What is a Doula?

My role as a birth doula is to provide physical and emotional support that will allow you and your family to become stronger as a whole during pregnancy, birth and beyond. I will provide to you evidenced based information to help you make your own decisions. A doula’s ability to help a mother feel calm, confident, reassured and in control of her birthing experience enables a more positive birth overall. It creates a birth that is inspiring and helps a woman tune into her instincts and feel confident during the birthing process.

A doula is not only there for the birthing woman but also for her partner. She is not there to replace but rather assist and can help relieve them of the full responsibility of the woman. My goal is to provide a presence that allows your partner to rest, take bathroom breaks and refuel without ever leaving you alone. Many partners have fears or concerns about a mother going through this birthing experience and I will be there to help make suggestions, address those fears and concerns and continue to reassure and keep you and your partner calm during the birth.

As a Doula, I do not:
  • Perform any clinical tasks such as checking your blood pressure, vaginal exams, fetal heart monitoring, etc.
  • Make decisions for you. I will help you collect the necessary information for you and your family to make informed decisions.
  • Speak to staff on your behalf. I will discuss your concerns with you and suggest options, however, you or your partner will speak directly to the staff on hand.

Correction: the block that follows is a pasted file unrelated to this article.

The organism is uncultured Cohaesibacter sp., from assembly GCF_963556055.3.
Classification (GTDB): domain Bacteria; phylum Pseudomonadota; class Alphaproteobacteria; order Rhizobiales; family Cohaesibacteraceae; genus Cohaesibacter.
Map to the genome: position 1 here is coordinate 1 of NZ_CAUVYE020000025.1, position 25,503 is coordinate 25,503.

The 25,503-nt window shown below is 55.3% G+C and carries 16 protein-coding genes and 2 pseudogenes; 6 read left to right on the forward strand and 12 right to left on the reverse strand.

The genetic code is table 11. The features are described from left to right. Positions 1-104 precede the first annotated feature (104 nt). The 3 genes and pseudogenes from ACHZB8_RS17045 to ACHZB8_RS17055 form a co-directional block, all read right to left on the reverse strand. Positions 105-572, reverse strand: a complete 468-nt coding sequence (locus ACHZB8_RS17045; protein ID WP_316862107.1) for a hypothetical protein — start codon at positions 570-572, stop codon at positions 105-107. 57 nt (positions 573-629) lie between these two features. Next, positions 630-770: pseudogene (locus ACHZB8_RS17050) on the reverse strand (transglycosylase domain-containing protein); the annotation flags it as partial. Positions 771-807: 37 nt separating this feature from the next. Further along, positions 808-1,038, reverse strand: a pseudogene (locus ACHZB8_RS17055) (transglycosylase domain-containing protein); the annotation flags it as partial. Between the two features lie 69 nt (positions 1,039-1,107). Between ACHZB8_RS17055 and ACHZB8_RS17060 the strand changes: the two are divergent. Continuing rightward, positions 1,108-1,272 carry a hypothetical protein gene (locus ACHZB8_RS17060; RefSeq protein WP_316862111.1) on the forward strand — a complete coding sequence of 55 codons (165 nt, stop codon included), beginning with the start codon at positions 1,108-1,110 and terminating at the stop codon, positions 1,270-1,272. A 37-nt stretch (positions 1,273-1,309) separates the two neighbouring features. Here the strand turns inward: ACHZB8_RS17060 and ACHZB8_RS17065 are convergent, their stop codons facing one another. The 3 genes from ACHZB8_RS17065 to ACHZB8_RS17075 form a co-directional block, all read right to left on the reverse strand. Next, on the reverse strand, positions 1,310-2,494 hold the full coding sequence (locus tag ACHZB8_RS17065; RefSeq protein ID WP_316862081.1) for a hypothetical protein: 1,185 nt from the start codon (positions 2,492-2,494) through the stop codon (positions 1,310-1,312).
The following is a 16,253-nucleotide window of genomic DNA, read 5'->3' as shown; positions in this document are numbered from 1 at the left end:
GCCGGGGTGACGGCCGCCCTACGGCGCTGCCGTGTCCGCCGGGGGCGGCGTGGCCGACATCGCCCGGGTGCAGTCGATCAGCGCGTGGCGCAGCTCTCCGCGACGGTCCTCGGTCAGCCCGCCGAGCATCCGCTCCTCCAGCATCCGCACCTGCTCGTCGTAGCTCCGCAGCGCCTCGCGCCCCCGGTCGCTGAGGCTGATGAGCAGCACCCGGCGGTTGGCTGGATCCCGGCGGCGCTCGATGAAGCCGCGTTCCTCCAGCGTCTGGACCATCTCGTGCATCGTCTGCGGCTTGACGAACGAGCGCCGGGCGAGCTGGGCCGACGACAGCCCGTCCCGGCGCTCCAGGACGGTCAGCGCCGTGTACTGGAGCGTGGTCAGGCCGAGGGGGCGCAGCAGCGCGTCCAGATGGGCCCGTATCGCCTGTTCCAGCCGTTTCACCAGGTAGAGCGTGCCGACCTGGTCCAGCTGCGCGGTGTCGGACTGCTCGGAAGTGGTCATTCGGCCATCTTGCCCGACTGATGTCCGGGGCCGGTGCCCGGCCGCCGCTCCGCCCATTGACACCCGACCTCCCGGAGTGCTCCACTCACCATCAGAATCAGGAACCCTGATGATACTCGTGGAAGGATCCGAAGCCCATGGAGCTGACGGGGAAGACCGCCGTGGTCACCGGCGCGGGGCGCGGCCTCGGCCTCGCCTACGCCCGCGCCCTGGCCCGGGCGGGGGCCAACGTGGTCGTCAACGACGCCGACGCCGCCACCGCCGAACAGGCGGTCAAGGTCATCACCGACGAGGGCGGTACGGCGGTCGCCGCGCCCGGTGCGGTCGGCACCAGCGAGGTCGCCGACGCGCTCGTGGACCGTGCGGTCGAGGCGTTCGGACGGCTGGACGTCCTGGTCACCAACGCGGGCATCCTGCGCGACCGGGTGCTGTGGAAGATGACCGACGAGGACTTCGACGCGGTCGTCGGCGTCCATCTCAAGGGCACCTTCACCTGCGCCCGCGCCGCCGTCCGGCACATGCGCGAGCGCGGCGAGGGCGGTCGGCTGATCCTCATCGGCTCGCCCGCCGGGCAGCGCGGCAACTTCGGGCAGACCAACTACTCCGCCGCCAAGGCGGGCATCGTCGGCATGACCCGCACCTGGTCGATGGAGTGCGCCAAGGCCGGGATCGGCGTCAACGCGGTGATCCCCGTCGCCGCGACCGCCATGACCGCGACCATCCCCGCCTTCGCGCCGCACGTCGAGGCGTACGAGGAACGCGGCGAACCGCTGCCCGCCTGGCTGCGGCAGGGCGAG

• Project any of my own beliefs onto your experience. This is your birth and you get to choose how to do it. Whether that means un-medicated, medicated, home, birth center or hospital birth, midwife or OB. I am your doula and I support you in your birth choices 100%.
The Statistics:
  • Women who have Doula support, report having a more positive childbirth experience. Other studies have shown that having a Doula as a member of the birth team decreases the overall cesarean rate by 50%, the length of labor by 25%, the use of pitocin by 40%, and requests for an epidural by 60%.
  • Women who have received continuous support from a Doula are more likely to have spontaneous vaginal births and less likely to request any form of pain medication.
  • Having a Doula at your birth reduces your chances for birth interventions such as forceps and vacuum extractions and c-sections.
  • In a 2012 survey that took place in the U.S., 6% of birthing people said they used a Doula during childbirth (Declerq et al., 2013), up from 3% in a 2006 national survey (Declerq et al., 2007). Of those people who did not have a Doula but understood what they were, 27% would have liked to have a Doula.
  • Labors were shorter by about 40 minutes and their babies were less likely to have low Apgar scores at birth when a Doula was present for birth.

Visit Evidence Based Birth for additional information about doula’s.